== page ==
Feb 27, 2012, 5:00 PM EST
We’ve heard a lot since Thursday evening about how Ryan Braun was such a lucky dog for beating the system and all of that. We haven’t heard a ton, however, about that system itself. But Grantland’s Charles Pierce has some pretty strong opinions. Notably:
From its very beginnings, the “war” on performance-enhancing drugs in sports, and especially in baseball, has been legally questionable, morally incoherent, and recklessly dependent on collateral damage to make its point.
Other than that Mrs. Lincoln, how did you like the play?
Pierce fires a lot of bullets at baseball and the drug testing system. Some hit, some miss. But there’s an overarching truth to what he’s saying here that resonates with me, and that’s that Major League Baseball has always been a paternalistic and even authoritarian organization in many ways. Indeed, much of its history can be explained by people in charge making arbitrary, self-interested rules and then reacting poorly to it all when someone dares challenge them.
Much of the Ryan Braun reaction has been that way. “Who cares that the rules weren’t followed? It’s all fine, and how dare you say differently? You’re upsetting a perfectly fine apple cart here, Mr. Litigious!” It happened with segregation, free agency and collusion. In some ways it’s happening with drug testing too: this presumption that the authorities are correct and the one challenging the system is the troublemaker. Or worse.
No, this isn’t to make an equivalency between drug testing system and things like segregation and collusion. Those latter things were awful and drug testing’s aims are noble. But they are similar in terms of how someone challenging the system makes the establishment downright indignant. And I think that says something fairly revealing about the culture of baseball.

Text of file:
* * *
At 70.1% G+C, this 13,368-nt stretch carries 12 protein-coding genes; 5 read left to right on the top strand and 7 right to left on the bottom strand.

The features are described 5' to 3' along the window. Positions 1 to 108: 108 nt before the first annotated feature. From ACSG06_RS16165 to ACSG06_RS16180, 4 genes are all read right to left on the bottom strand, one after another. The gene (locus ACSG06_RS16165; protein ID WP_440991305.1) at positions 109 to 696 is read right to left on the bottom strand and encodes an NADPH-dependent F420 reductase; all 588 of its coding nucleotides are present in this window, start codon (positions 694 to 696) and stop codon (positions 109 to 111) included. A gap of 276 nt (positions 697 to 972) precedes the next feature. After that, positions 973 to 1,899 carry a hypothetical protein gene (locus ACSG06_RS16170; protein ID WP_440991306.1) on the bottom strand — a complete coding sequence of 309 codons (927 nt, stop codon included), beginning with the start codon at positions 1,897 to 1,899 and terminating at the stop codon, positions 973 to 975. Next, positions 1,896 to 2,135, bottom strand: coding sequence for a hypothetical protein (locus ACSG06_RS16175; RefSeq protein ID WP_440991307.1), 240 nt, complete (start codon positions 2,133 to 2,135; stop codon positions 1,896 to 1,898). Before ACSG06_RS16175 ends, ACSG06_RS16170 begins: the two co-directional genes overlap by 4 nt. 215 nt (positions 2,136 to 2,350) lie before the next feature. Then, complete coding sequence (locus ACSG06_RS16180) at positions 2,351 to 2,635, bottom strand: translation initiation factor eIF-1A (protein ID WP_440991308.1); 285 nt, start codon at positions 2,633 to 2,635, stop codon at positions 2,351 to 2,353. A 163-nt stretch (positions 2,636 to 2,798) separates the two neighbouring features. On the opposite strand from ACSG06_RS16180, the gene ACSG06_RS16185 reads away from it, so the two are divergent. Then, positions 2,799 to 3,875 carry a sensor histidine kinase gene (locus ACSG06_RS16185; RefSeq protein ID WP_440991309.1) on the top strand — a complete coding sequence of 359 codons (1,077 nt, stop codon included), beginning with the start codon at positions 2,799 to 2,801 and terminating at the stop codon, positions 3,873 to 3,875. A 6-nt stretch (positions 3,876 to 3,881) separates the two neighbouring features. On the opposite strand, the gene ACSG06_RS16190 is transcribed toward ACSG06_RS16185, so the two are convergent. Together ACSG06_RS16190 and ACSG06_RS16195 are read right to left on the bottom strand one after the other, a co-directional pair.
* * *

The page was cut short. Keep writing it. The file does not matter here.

- Yasmany Tomas signs a six-year, $68.5 million deal with the Diamondbacks 59
- No, the Red Sox signing Pablo and Hanley is not proof that baseball needs a salary cap 156
- Red Sox announce four-year, $88 million deal with Hanley Ramirez, DFA Juan Francisco 33
- The Cubs have offered Jon Lester “north of $135 million” 68
- Pablo Sandoval’s deal: five years, $98 million plus an option 43
- Kyle Seager, Mariners close to $100 million extension 26
- The 2015 Hall of Fame ballot is out — Randy Johnson, Pedro Martinez are new on the ballot 286
- So what would the Red Sox look like with Hanley Ramirez and Pablo Sandoval? 49
- The 2015 Hall of Fame ballot is out — Randy Johnson, Pedro Martinez are new on the ballot (286)
- No, the Red Sox signing Pablo and Hanley is not proof that baseball needs a salary cap (158)
- More Hall of Fame ballots like Adam Rubin’s please (138)
- UPDATE: The Pablo Sandoval-Red Sox deal is done, pending a physical (133)
- Report: Pablo Sandoval chose the Red Sox over the Giants because he felt disrespected (132)